Jesus’ Narrow Gate Thinking: Part 1 Matthew 7:13-14 Tim Gilman

Jesus’ Narrow Gate Thinking: Part 1
Matthew 7:13-14
Tim Gilman

These two verses present us with Jesus’ challenge that we adopt His Narrow-Gate thinking about God and life. He says,

Enter by the narrow gate. For the gate is wide and the way is easy that leads to destruction, and those who enter it are many. For the gate is narrow and the way is hard that leads to life, and those who find it are few.
(Matthew 7:13-14)

The first question we must ask, and answer is this: What is the narrow gate? The first answer to this question is that the narrow gate is Jesus. He identified Himself as such.

…Truly, truly, I say to you, I am the gate of the sheep… I am the gate. If anyone enters by me, he will be saved and go in and out and find pasture.
(John 10:7, 9 NIV)

Those who follow Jesus are the sheep. The sheepfold refers to the gathering of Jesus’ followers into the kingdom of God and the church. So, the narrow gate is first and foremost, Jesus Himself.

The next question is this: How does a person enter through the narrow gate? Jesus made it clear that not everyone who calls him Lord, will enter the kingdom of heaven.

“Not everyone who says to me, ‘Lord, Lord,’ will enter the kingdom of heaven, but the one who does the will of my Father who is in heaven.
(Matthew 7:21)

The most important part of God’s will, according to Jesus is that we put our trust in Him for the forgiveness of sins and everlasting life. This has been called the “evangelical decision.” Jesus taught this in John’s gospel, where He says that doing God’s will was the reason He came down from heaven to earth.

For I have come down from heaven not to do my own will but to do the will of him who sent me. And this is the will of him who sent me, that I shall lose none of all those he has given me, but will raise them up on the last day. For my Father’s will is that everyone who looks to the Son and believes in him shall have eternal life, and I will raise them up at the last day.
(John 6:38-40)

A good, evangelical way to explain this is to say, “We are saved by grace alone, through faith alone, in Christ alone.” Having said that, we must also say that obedience to God’s will, must follow after faith in God’s grace. Although we are saved by faith alone, in God’s grace alone, genuine faith never stands alone. It must be accompanied by obedience, good works, and love. James makes this clear in his letter.

What good is it, my brothers, if someone says he has faith but does not have works? Can that faith save him? …faith by itself, if it does not have works, is dead.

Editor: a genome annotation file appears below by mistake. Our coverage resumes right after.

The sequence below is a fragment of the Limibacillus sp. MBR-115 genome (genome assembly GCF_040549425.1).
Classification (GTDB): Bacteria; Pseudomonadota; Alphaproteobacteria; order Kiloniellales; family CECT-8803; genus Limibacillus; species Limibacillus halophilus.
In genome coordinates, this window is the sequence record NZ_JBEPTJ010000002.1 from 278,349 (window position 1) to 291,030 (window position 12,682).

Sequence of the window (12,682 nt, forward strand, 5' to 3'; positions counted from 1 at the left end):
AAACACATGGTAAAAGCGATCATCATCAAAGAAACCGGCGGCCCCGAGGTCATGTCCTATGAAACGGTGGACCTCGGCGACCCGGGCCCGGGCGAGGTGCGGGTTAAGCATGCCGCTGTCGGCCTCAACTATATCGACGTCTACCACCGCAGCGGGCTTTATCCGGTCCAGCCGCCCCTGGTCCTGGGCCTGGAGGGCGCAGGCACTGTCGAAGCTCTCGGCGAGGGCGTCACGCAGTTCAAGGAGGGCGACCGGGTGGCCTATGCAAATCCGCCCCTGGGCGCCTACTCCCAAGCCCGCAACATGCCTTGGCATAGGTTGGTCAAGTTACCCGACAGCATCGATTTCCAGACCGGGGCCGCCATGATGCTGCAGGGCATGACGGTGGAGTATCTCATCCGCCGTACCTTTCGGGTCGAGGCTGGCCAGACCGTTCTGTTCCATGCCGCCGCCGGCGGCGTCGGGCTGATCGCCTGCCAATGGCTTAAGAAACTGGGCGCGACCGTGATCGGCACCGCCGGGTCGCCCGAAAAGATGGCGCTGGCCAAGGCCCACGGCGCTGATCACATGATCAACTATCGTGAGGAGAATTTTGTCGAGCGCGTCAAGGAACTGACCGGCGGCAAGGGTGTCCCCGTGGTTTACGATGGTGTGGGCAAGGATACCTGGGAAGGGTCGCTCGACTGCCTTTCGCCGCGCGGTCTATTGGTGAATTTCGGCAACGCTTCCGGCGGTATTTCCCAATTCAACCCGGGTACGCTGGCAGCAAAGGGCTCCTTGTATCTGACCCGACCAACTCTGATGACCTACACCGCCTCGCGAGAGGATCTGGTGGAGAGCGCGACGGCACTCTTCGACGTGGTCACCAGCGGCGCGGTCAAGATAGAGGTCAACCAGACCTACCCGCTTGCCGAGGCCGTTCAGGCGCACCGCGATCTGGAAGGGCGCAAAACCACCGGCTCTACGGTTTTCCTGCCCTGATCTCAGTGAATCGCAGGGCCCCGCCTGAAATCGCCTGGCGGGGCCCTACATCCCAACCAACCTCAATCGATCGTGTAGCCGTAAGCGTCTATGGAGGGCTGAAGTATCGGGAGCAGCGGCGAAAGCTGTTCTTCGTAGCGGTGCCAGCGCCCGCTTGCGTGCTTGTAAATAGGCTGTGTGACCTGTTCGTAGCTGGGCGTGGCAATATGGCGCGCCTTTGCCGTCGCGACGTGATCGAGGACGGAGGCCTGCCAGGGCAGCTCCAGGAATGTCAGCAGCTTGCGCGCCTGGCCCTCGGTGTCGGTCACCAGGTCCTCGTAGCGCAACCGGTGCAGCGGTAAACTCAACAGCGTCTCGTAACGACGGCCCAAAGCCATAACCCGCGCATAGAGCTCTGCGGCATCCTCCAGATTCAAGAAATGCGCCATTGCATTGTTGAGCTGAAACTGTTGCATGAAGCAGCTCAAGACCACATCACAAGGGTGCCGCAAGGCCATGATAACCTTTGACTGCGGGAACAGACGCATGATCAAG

(James 2:14, 17)

For Jesus, saving faith is a faith that does the will of His Father. The “does” in that sentence does matter—a lot. Of course, our good works will never be perfectly good. They won’t be perfect, but the must be evident, to some degree, at least, and persistent.

So, this is one essential element of Jesus’ Narrow-Gate Theology: When we hear what Jesus says, we must act upon it. This begins with our surrender to the power of the Holy Spirit, as we ask Him to transform us into the kind of people Jesus describes in the Beatitudes. We surrender our lives to His power by asking Him to transform us into the kind of people whose righteousness is of a deeper quality than that of the scribes and Pharisees. The quality of this righteousness is deep and better because it flows from a heart that has been changed by God’s power.

So, action upon Jesus’ words is necessary. However, we must be very clear about one thing: We will not be able to perform the kind of makeover that Jesus requires simply by jacking up out willpower and trying really, really hard to be good people. A supernatural, creative act of God will be required for us to be the kind of people He describes in the Sermon on the Mount.

In John’s gospel, Jesus speaks to Nicodemus, the learned Pharisee, about being born again, or born from above.

…Truly, truly, I say to you, unless one is born again he cannot see the kingdom of God… Truly, truly, I say to you, unless one is born of water and of the Spirit, he cannot enter the kingdom of God.
(John 3:3, 5)

The apostle Paul writes about the creative activity of God that is involved in the new life of the one who puts his or her trust in Jesus. He writes that was are saved by grace, not by works. However, although we are not saved by works, we are saved for good works. God has created a new person in the believer for just this purpose.

For by grace you have been saved through faith. And this is not your own doing; it is the gift of God, not a result of works, so that no one may boast. For we are God’s workmanship, created in Christ Jesus for good works, which God prepared beforehand that we should walk in them.
(Ephesians 2:8-10)

God not only saves us from judgment for our sins, He also saves us for something—for the purpose of living recreated lives to do the good works that He has planned for us.


The apostle Paul writes about the creative activity of God that is involved in the new life of the one who puts his or her trust in Jesus. He writes that was are saved by grace, not by works. However, although we are not saved by works, we are saved for good works. God has created a new person in the believer for just this purpose.


For by grace you have been saved through faith. And this is not your own doing; it is the gift of God, not a result of works, so that no one may boast. For we are God’s workmanship, created in Christ Jesus for good works, which God prepared beforehand that we should walk in them.(Ephesians 2:8-10)


God not only saves us from judgment for our sins, He also saves us for something—for the purpose of living recreated lives to do the good works that He has planned for us.

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